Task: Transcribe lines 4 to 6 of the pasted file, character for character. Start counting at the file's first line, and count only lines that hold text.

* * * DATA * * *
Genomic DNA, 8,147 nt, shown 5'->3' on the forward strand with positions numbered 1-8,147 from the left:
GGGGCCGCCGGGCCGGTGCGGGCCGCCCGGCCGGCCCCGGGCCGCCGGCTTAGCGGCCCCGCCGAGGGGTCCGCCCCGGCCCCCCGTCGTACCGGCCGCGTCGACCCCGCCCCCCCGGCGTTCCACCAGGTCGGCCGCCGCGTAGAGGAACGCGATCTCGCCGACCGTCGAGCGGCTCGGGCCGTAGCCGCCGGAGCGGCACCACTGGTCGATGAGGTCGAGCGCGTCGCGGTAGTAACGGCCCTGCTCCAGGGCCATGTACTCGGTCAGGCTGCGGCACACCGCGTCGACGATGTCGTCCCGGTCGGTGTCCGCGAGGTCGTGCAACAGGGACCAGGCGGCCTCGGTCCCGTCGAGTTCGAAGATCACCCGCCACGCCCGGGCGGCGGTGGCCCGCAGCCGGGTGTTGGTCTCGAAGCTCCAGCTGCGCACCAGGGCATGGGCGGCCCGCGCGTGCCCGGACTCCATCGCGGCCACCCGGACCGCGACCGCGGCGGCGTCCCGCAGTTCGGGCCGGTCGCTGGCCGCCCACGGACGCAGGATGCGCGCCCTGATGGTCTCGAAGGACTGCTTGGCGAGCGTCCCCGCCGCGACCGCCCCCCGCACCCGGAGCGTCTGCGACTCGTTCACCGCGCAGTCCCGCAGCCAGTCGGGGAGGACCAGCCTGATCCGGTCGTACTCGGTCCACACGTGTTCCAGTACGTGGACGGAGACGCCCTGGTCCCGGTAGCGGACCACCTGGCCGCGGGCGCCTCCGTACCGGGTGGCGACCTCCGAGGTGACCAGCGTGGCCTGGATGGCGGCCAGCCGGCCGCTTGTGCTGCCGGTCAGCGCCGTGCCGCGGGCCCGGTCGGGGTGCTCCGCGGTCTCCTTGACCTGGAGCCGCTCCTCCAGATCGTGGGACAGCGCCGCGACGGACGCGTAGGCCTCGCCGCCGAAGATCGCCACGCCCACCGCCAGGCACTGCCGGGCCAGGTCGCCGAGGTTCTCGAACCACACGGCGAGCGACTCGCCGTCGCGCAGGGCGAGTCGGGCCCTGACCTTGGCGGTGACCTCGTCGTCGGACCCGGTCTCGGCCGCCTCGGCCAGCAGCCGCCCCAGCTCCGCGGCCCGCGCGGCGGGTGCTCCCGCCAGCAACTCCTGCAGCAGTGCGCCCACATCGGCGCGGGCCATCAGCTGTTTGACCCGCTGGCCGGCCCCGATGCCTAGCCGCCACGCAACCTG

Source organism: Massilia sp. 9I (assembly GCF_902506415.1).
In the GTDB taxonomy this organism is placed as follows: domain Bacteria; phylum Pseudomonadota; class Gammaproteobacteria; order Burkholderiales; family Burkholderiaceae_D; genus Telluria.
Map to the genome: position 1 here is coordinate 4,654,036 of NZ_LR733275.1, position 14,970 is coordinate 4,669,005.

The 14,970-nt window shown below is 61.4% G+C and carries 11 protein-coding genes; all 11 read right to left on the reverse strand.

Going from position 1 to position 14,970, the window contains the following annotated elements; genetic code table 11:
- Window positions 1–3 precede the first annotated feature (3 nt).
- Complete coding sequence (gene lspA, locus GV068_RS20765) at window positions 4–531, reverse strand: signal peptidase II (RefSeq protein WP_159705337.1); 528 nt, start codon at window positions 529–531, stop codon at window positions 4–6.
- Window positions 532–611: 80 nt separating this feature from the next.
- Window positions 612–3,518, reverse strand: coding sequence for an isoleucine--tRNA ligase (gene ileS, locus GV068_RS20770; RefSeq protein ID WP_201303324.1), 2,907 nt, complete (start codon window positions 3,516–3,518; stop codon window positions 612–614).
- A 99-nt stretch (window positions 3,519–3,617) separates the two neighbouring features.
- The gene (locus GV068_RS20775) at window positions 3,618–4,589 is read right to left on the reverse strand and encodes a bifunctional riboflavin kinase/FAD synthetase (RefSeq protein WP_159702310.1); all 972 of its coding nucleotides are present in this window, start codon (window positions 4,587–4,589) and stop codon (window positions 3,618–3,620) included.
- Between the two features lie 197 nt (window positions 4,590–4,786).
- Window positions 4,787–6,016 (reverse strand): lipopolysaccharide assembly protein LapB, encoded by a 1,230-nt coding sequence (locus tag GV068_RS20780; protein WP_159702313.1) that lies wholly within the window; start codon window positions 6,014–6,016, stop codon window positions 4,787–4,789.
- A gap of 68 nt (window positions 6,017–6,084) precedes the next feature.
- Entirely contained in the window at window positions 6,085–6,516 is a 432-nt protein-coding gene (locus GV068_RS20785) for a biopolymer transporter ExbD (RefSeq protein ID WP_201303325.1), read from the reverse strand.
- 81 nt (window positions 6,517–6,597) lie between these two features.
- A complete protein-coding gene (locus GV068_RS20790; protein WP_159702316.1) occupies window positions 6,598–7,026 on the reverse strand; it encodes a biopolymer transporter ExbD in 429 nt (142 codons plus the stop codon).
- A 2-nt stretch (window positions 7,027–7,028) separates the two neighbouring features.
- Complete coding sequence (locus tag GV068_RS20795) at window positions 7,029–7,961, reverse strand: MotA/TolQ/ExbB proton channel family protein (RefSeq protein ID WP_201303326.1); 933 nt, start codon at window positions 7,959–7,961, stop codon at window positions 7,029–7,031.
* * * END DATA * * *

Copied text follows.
In the GTDB taxonomy this organism is placed as follows: domain Bacteria; phylum Pseudomonadota; class Gammaproteobacteria; order Burkholderiales; family Burkholderiaceae_D; genus Telluria.
Map to the genome: position 1 here is coordinate 4,654,036 of NZ_LR733275.1, position 14,970 is coordinate 4,669,005.

The 14,970-nt window shown below is 61.4% G+C and carries 11 protein-coding genes; all 11 read right to left on the reverse strand.